No ventilation, defunct sprinklers, blocked staircases: Probe report

The fire that broke out in Central Kolkata’s Bagree market in the early hours of Sunday continued to smoulder in pockets a day after. (Express photo by Partha Paul)

A special committee, comprising ministers, police and bureaucrats, held a meeting at the state secretariat on Monday to take stock of the situation, even as firefighters continue their efforts to put out pocket fires in the 60-year-old Bagree market building in Central Kolkata. With Chief Minister Mamata Banerjee in Germany, the meeting at Nabanna was presided over by state education minister Partha Chatterjee.

According to the preliminary probe report submitted by the police and the state fire department at the meeting, sprinklers inside the building were lying defunct. Despite housing hundreds of shops, the building had no ventilation. Even the toilet space and a part of the staircase were leased out to traders. Many of them were also found to have no licence. When this correspondent entered the building, he spotted a few fire extinguishers that had already expired in 2017. The water tanks were also empty. “We have been paying monthly maintenance for the upkeep of the building, but the owner never cared to set up a fire fighting system. She did not even pay a visit after the incident,” said Ankush Shaw, a toy trader.

Ashutosh Singh, president of Bagree Market Central Kolkata Traders’ Welfare Association, said that they will file a complaint against the owner for not taking steps to install fire fighting equipment. “The owners had charged money to get proper fire fighting arrangements in place. On two occasions, we had paid Rs 15 per square foot and Rs 25 per square foot for the purpose but nothing was done. We will lodge a police complaint against the owner.”

Radha Bagri, the owner of the building, however, could not be contacted for her comments. The fire that broke out in Central Kolkata’s Bagree market in the early hours of Sunday continued to smoulder in pockets a day after, with fire fighters saying it may take several hours to control the blaze. “It may take 48 or even 72 hours to control the fire. Apart from shops, there are godowns inside the building. We are trying our best,” said a senior fire service officer.

According to the police, the fire broke out at around 2.30 am on the first floor of the building on Sunday, and quickly spread to the floors above. As many as 30 fire tenders were rushed to the spot within half an hour, but the narrow lanes and mesh of overhead wires made it a difficult operation. The area was also enveloped in thick, black smoke.

“I cannot say how long it will take to douse the fire completely. It has spread to different parts of the building. Work is going on at a war footing. But one must understand that it is a difficult situation. There were plastic items, perfumes, deodorants, gas cylinders and other highly inflammable items. We have been telling them to install a proper fire fighting system. Had they listened to us, this would not have happened. Once the fire is completely doused, we will probe the matter and action will be taken accordingly,” said state fire minister Sovan Chatterjee on Monday.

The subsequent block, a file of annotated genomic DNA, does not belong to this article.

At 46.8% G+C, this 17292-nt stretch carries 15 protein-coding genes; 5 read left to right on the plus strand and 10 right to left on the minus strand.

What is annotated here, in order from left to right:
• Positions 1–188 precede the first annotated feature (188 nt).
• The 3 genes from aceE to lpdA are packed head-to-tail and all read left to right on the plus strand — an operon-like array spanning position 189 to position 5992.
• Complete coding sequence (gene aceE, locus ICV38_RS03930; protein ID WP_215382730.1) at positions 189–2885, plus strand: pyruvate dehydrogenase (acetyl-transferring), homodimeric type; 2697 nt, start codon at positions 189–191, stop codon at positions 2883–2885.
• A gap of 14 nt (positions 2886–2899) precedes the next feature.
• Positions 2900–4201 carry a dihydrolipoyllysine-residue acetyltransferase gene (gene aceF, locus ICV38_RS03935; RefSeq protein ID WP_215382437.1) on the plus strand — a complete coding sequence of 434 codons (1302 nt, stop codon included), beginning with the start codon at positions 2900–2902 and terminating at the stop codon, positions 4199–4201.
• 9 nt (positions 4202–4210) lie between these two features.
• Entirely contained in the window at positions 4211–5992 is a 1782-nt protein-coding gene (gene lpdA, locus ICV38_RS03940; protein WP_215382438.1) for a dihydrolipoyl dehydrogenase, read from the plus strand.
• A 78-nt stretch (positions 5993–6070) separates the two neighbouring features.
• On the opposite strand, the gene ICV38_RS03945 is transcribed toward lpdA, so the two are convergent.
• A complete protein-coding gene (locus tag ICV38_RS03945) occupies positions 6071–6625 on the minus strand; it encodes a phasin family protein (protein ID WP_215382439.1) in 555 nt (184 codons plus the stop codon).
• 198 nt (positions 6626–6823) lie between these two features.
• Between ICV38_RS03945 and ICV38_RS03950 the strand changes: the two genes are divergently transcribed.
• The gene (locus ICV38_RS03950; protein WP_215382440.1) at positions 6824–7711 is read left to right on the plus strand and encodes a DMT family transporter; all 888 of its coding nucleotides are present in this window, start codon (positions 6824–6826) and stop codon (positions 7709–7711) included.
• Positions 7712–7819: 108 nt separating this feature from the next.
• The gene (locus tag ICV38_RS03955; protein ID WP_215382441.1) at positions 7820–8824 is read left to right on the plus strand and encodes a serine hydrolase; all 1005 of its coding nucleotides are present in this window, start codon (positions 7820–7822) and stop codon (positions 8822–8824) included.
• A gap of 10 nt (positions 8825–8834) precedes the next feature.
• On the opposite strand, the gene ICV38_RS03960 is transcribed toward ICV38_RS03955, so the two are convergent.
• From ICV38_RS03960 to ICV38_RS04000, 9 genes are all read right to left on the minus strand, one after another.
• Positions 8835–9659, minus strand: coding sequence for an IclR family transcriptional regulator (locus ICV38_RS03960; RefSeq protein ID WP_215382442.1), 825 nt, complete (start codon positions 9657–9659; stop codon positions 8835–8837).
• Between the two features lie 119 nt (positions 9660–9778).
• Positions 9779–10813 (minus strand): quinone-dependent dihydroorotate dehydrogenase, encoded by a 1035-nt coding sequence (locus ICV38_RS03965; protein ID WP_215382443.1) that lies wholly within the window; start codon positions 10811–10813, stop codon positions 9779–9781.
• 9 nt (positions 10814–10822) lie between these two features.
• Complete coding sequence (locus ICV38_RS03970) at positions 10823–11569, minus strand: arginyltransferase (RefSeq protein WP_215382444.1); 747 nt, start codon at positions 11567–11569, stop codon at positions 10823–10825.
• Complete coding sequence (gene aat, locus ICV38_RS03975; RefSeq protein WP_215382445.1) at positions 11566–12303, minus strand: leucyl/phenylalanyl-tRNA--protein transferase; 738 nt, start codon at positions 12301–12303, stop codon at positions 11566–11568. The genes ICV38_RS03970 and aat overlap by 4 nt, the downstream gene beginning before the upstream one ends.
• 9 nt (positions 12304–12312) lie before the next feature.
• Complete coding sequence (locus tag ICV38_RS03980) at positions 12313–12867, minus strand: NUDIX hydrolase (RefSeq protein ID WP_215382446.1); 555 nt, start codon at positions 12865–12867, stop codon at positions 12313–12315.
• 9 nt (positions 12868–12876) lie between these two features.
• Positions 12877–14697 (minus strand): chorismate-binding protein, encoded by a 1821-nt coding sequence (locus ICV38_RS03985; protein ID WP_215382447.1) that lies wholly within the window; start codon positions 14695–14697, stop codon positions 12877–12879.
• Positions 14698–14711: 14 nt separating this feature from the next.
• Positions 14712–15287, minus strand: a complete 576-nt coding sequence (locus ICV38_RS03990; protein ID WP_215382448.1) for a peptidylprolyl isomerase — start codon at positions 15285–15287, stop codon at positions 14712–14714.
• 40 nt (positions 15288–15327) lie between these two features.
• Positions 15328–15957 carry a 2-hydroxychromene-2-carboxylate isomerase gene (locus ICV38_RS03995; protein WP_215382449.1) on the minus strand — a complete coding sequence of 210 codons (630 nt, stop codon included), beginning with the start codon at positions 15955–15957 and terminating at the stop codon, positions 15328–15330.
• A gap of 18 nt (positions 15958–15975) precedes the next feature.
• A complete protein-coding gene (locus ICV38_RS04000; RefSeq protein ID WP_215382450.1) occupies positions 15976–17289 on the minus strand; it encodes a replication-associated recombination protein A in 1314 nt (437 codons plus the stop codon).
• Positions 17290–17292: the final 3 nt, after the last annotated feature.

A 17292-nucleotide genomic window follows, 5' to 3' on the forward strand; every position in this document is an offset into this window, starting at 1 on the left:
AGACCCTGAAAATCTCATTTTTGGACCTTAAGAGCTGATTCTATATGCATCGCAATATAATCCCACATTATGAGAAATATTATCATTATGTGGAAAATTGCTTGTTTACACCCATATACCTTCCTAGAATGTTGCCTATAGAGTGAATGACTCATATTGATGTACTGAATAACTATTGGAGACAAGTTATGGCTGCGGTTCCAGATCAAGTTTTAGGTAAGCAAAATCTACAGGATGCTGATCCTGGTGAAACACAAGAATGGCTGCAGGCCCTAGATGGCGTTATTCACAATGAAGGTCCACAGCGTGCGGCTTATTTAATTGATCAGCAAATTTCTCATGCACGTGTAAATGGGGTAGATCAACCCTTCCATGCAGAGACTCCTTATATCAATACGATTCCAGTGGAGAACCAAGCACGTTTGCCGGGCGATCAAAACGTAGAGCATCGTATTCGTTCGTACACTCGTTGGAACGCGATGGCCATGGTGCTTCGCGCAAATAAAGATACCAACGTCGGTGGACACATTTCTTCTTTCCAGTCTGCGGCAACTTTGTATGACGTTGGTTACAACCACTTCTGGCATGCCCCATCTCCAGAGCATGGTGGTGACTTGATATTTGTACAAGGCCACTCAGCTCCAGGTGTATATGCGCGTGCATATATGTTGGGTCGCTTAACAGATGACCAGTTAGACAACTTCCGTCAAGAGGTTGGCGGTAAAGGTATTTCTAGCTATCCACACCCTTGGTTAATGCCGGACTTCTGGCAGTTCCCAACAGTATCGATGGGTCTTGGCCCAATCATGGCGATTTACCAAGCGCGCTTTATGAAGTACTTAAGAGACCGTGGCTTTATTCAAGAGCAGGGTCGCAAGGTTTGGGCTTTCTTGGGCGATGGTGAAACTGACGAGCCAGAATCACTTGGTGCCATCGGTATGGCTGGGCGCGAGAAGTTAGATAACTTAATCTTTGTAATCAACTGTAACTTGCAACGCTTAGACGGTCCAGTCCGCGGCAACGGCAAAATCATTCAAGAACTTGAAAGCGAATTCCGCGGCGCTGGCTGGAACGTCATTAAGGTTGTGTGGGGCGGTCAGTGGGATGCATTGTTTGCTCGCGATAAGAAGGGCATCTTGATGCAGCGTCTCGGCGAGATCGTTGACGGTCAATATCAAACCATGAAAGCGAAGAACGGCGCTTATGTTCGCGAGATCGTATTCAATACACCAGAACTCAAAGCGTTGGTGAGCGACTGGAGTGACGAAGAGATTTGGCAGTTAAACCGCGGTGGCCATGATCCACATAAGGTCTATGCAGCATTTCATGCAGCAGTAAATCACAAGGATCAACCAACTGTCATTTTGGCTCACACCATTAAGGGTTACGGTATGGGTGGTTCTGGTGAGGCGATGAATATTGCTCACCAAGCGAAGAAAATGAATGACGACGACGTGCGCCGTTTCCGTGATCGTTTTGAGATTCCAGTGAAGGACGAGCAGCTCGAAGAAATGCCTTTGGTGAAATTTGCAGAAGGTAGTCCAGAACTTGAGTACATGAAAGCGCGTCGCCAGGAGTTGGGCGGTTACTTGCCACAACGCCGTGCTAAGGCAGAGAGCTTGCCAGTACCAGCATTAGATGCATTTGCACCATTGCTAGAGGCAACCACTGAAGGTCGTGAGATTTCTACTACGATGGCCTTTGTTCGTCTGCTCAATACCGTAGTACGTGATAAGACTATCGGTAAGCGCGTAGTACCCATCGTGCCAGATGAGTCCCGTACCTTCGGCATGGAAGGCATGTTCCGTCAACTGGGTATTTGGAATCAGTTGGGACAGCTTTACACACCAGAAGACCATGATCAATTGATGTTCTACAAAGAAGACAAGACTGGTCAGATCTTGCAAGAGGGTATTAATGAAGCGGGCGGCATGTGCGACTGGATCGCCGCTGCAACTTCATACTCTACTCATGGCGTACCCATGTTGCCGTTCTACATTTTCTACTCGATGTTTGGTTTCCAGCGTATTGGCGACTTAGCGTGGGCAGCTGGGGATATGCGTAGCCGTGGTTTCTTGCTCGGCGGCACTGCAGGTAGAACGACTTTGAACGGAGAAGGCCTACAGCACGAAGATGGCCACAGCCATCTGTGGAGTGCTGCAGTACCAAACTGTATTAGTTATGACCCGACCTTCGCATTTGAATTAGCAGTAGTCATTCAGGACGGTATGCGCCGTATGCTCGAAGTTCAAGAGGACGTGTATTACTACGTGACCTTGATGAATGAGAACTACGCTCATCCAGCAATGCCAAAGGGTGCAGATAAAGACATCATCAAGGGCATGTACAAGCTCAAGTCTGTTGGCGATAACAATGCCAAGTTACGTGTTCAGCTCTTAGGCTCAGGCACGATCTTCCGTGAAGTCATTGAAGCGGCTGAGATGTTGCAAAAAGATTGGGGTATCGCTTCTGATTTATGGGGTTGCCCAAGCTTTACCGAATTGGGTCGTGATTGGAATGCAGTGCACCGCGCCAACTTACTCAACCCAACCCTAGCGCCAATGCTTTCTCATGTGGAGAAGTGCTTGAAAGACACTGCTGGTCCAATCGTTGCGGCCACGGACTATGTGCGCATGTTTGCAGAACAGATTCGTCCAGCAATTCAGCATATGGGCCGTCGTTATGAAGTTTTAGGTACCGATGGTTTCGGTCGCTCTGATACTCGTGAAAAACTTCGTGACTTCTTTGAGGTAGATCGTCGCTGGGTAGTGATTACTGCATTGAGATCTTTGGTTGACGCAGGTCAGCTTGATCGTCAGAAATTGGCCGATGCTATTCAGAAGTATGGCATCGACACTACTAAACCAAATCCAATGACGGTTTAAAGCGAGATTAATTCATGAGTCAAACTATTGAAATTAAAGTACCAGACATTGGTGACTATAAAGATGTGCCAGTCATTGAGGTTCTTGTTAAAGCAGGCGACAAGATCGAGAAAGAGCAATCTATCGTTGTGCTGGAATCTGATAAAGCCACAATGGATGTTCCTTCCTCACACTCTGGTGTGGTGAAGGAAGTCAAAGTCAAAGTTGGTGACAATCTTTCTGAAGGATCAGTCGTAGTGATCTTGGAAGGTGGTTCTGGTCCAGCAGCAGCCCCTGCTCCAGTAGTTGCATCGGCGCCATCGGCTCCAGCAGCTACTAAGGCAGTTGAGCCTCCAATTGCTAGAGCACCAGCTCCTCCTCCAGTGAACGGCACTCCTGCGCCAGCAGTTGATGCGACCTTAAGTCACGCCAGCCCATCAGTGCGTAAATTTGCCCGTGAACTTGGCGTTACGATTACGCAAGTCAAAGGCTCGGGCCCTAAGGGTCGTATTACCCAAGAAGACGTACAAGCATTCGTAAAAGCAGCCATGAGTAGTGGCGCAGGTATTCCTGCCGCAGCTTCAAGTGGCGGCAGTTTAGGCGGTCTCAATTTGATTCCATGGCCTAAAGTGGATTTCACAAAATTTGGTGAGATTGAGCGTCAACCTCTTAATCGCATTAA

The Chief Minister speaking to mediapersons in Germany said, “Even the bathroom area and staircases in the building were leased out. They had no proper arrangements (to fight fire). Such system (malpractices) has prevailed for years inside congested areas. This is unacceptable. Traders should understand.”

Meanwhile, those who were affected by the fire staged a protest when urban development minister Firhad Hakim visited the spot on Monday. They raised questions at the time being taken to control the fire and urged the government to pull up its sock. “Our first priority is to control the fire. Forensics team will then be able to do its work. I will again take stock of the situation after a couple of days along with my officers. We will help the shop owners. I think a proper urban planning is needed for these markets. There were a lot of illegal structures inside the buildings and the godowns were full of inflammable materials,” said Firhad Hakim.

Pharma traders hit

The pharmaceutical traders are the worst hit in the fire incident. With the power supply to the area temporarily cut off, adjacent markets too have been shut. The pharma hub, which comprises the Bagree market, nearby Mehta building, Bhagwandas and Gandhi markets, supply goods to not only West Bengal but North East states.

“There are around 300 pharma traders in Bagree and over 1,000 in Mehta building. Bhagwandas and Gandhi markets have 60 and 30 respectively. With the fire in Bagree market yet to be doused, other markets could not be opened,” said Pranab Kumar Chattopadhyay, state committee member of the Pharmaceutical Traders’ Welfare Association of Bengal.

“For the second day the markets have remained closed. In Bagree, besides medicines, all trade documents are gutted. Since there is no power supply in Mehta building, medicines that need refrigeration are likely to go bad. Though not immediately, but in the long run it will affect the retailers,” Chattopadhyay added.

“Many of the traders supply medicines to the hospitals. Some of us deal with emergency medicines. How will these be supplied? I could not open my shop for the second day. This will badly affect the business,” said R C Shaw, a pharmaceutical trader.

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